In most parts of Africa, the negative impact of religious laws on democracies and human rights systems is clear and compelling – from the wars, conflicts and anarchy in Somalia, Uganda, and in the Sudan, to the threats posed by Islamism to the Arab Spring in North Africa and the peaceful coexistence of people in Nigeria; from the witch hunts in Malawi, Nigeria, Ghana, Burkina Faso, Tanzania, Kenya, Guinea Conakry, Mozambique and the Central African Republic, to the wave of homophobia sweeping across different countries with overt and covert support from the Organisation of Islamic Cooperation (OIC), the Vatican and other religious agencies that foster laws across the globe.
How we address this ‘sensitive’ issue of religious law – particularly here at the Human Rights Council – will go a long way in determining the future of democracy and human rights in the world. I will discuss this theme under three sub headings – witch hunts, homophobia and religious bloodletting.
Witch hunts: Witch hunting is going on in contemporary Africa due to the rule of religious laws in the region. The tragic death in the UK of 15-year-old Kristy Bamu has shocked many across the world. Bamu, a Congolese, was tortured to death by family members who believed he was a ‘witch’ and that he should be suffered not to live as stated in the bible.
What Bamu went through in the UK is what many children, women and elderly persons across Africa are suffering at this moment. The only difference is that while those who tortured and killed Bamu have been brought to justice, in most cases those who perpetrate such atrocities in Africa go scot free. I believe those who murdered Bamu must have done so out of obedience and faithfulness to the religious teaching and law as enshrined in Exodus 22:18-which says ‘suffer not a witch to live’.
Also inspired by religious laws are those persecuting alleged witches in Nigeria, Ghana, Ivory Coast, Benin, Burkina Faso, the Congo, Central African Republic, Kenya, Uganda, Malawi and Angola. Even where there are enabling state laws to address the problem, in many cases the religious laws in the minds of the people overwhelm, and take precedence over state laws. Or the existing law will be twisted and misinterpreted to convict the alleged witch and acquit the accuser.
Hence it should not surprise anyone that theocratic agencies like the Vatican, the Church of England, the OIC and its member states have not come out openly and categorically to condemn accusations of witchcraft and spirit possession sweeping across Africa and Asia and among African and Asian overseas communities. One wonders why the so called Africa group has maintained a criminal silence over the witchcraft related torture and killings going on in several African states.
Homophobia: And now compare the deafening silence and indifference of African states to combating witchcraft related abuses with their vehement and strident opposition to recognising the human rights of gay people. The reasons often cited to justify and sanctify homophobic legislations in the region are as follows: That homosexuality is unbiblical, un-Koranic and ungodly. In other words, the African states have these sacred texts, not their constitutions, as their grundnorm.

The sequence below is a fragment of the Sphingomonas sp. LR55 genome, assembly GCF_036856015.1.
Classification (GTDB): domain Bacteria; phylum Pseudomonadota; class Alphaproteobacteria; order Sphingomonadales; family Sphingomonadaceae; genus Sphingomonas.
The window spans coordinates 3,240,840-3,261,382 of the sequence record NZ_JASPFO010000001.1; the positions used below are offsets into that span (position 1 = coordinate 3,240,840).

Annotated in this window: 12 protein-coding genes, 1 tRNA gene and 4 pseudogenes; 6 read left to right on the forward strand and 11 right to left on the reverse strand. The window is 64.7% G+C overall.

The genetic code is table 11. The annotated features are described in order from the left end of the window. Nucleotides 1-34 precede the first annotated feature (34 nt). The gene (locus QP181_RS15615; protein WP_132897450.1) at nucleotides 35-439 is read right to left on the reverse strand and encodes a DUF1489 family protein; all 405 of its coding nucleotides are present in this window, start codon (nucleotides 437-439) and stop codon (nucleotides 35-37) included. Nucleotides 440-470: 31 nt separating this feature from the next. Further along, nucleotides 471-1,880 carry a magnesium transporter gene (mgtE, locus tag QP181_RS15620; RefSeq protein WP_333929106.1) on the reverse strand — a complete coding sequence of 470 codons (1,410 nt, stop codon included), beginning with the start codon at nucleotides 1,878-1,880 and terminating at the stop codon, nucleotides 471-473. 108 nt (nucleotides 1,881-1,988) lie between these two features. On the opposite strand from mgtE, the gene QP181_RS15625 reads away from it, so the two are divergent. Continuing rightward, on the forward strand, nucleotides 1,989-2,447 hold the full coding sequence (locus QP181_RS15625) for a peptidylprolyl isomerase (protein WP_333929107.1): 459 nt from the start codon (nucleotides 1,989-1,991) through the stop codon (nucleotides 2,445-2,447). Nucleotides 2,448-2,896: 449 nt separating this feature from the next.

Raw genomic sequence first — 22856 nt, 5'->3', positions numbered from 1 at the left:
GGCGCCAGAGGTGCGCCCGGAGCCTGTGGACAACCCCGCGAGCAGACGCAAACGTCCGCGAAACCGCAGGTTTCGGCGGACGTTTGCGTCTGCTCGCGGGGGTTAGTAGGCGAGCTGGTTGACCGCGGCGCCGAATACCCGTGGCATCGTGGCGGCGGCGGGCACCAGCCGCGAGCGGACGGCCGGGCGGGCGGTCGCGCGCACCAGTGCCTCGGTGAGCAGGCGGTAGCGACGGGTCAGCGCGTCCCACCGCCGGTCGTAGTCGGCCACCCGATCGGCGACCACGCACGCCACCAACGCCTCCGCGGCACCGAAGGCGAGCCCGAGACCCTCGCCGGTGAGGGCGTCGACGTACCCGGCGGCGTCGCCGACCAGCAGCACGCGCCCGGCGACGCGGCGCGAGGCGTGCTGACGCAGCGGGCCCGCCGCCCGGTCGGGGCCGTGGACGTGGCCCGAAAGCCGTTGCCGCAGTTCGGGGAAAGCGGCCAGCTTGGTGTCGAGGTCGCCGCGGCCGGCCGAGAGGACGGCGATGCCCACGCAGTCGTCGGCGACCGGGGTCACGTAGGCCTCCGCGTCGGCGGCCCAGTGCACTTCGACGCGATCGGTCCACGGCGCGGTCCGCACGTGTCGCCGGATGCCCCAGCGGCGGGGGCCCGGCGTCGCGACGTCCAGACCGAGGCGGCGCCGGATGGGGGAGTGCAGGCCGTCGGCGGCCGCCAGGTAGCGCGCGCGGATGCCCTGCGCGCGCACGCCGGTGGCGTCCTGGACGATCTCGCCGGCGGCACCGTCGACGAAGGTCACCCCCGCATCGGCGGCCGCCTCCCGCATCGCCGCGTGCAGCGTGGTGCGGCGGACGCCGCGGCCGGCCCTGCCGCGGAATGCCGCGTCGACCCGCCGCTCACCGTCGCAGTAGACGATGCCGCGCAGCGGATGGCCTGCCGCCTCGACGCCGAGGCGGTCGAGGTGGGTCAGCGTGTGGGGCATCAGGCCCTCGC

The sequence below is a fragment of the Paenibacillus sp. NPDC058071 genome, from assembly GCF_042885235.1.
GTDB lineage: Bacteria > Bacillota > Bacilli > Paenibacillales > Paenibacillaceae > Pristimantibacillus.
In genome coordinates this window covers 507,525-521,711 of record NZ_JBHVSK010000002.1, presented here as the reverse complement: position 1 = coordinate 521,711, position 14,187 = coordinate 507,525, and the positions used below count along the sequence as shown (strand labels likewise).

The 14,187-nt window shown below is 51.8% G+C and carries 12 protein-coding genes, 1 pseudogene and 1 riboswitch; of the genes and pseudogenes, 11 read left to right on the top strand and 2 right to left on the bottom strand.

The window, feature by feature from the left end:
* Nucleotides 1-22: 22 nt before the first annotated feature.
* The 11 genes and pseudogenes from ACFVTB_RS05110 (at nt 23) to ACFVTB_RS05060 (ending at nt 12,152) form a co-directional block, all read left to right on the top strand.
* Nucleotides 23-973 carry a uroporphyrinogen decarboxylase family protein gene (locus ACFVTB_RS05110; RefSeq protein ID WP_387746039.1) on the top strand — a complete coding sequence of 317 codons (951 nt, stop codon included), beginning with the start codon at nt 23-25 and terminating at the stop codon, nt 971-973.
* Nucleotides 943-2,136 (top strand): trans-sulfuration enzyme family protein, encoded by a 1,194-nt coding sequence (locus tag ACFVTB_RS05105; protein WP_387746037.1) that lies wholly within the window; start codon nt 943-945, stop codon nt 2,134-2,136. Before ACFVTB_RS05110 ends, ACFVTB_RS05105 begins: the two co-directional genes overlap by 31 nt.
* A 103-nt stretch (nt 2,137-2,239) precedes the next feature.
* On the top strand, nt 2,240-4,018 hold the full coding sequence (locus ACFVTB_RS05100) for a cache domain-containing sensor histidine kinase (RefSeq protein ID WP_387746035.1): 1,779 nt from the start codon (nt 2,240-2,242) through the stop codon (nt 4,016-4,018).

Recently, many African states and most of the OIC member states walked out of the session convened by the council to discuss violence and discrimination based on sexual orientation and gender identity. With that walk out, they have made their position clear: they do not want these human rights violations to be discussed or addressed. They should not be held responsible and accountable. In other words, they are saying that the human rights abuses on the basis of sexual orientation and gender identity should continue, because that is in accordance with the ‘divine’ law in these countries.
Religious bloodletting: Lastly, religious laws are rarely adopted in a civil and democratic manner. They are not proposed in a manner whereby we can discuss or debate them, accept or reject them, revise or amend them. Instead they are imposed on the people by force and sometimes by bloodshed.
In my country, the tree of Sharia law has been watered with the blood of too many Nigerians as well as non-Nigerians. And the same can be said of Algeria, Egypt, Sudan and Uganda, where Joseph Kony and his militants are killing, enslaving and raping their way to imposing Christian law in the country. In Nigeria, the bloody campaign for the rule of Sharia is still going on at the moment. Today, the Islamist group, Boko Haram, is the latest face of this bloody campaign. They kill at the slightest provocation or perceived offence.
There is something fundamentally undemocratic about religious laws. Religious laws originate from questionable sources which humans are not allowed to question or inquire into, or they do so at great cost to themselves. Unfortunately, the religions have refused to tell the world the truth about the origins of these laws which they insist must guide and govern human lives, and direct and determine human decisions – including the ones we make here at the Human Rights Council.
In a democracy, people have the right to know the truth not only about those who govern them but also about the laws that are used to govern the society. But as long as religions continue to lie, and hold humanity in the dark about the source or sources of their dogmas and doctrines, religious laws will remain social and political liabilities to democracies and human rights systems across the world.